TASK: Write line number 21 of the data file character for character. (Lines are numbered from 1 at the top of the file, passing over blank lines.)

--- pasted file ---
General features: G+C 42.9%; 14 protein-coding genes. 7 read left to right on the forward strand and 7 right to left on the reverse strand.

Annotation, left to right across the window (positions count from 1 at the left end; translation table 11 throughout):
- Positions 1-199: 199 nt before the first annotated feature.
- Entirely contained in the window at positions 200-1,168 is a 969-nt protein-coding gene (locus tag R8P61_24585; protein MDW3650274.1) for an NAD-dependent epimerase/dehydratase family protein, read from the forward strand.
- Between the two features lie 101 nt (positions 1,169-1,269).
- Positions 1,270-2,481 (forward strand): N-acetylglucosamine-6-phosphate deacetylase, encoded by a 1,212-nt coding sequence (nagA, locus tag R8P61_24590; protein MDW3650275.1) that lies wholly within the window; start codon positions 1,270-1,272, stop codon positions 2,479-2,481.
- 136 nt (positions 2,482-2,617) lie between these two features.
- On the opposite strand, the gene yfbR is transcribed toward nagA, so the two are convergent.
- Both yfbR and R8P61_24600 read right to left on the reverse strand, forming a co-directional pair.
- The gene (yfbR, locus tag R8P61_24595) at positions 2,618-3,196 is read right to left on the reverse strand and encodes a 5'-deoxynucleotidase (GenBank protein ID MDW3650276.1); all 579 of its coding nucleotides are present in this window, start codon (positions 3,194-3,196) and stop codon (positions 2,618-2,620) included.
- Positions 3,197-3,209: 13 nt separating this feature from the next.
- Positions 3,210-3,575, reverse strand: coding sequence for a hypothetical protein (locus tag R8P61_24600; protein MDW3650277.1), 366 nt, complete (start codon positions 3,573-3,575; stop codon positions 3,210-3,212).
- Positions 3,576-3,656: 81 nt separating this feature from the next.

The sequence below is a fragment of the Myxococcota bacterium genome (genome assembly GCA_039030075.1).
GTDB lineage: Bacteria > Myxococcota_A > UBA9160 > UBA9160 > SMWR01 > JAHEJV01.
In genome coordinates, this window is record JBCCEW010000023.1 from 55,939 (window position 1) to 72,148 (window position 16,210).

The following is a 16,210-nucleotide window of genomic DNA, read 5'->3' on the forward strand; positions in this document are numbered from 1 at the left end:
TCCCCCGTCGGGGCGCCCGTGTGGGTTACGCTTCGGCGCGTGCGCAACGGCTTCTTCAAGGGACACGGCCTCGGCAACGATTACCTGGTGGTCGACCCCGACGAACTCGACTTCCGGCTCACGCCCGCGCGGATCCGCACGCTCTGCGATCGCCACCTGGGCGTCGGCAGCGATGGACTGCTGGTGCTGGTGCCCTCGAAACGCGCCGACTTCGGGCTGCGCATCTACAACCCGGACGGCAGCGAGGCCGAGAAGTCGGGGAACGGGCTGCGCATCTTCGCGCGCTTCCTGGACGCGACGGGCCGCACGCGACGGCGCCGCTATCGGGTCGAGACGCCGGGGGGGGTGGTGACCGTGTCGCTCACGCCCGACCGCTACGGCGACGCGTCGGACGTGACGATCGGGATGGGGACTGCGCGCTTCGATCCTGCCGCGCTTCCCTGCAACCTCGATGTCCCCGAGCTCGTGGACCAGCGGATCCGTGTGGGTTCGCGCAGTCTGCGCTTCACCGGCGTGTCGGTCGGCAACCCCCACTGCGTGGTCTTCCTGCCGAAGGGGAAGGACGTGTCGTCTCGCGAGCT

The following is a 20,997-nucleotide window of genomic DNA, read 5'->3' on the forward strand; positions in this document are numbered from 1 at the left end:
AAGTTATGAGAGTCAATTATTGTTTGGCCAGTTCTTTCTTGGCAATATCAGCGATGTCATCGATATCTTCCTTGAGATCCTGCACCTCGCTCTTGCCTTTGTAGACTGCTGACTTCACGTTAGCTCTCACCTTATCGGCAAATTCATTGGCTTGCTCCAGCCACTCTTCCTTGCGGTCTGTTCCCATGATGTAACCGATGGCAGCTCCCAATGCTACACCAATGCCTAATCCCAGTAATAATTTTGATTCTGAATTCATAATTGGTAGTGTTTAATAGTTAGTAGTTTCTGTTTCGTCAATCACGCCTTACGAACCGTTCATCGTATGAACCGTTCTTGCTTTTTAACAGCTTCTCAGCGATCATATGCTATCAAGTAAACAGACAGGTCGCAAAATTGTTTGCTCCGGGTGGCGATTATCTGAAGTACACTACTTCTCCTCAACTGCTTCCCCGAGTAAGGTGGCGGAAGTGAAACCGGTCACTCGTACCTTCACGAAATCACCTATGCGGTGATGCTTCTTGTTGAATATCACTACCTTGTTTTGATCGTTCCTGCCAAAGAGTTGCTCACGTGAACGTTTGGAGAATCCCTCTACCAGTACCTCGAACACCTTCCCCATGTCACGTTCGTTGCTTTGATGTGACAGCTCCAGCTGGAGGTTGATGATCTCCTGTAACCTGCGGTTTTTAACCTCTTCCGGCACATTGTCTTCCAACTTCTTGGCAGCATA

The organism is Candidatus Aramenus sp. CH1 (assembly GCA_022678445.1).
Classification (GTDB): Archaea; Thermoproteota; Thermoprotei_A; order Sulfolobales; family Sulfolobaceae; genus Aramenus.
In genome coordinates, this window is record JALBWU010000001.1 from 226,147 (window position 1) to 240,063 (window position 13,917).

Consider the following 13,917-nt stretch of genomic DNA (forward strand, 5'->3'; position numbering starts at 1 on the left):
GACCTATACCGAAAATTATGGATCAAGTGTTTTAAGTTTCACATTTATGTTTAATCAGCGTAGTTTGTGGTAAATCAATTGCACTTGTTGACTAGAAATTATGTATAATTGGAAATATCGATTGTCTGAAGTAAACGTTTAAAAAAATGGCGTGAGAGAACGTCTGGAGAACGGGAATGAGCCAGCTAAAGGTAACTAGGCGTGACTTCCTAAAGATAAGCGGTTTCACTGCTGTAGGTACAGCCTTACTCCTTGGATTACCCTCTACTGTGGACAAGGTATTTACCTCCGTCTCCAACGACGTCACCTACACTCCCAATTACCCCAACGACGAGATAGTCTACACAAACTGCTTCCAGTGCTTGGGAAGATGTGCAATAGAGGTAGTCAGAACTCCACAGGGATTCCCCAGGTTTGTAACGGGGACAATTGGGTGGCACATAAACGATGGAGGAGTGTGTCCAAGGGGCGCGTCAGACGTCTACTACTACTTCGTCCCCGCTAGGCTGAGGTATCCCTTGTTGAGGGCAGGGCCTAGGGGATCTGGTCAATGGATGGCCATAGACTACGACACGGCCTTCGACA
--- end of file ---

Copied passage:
The organism is Candidatus Aramenus sp. CH1 (assembly GCA_022678445.1).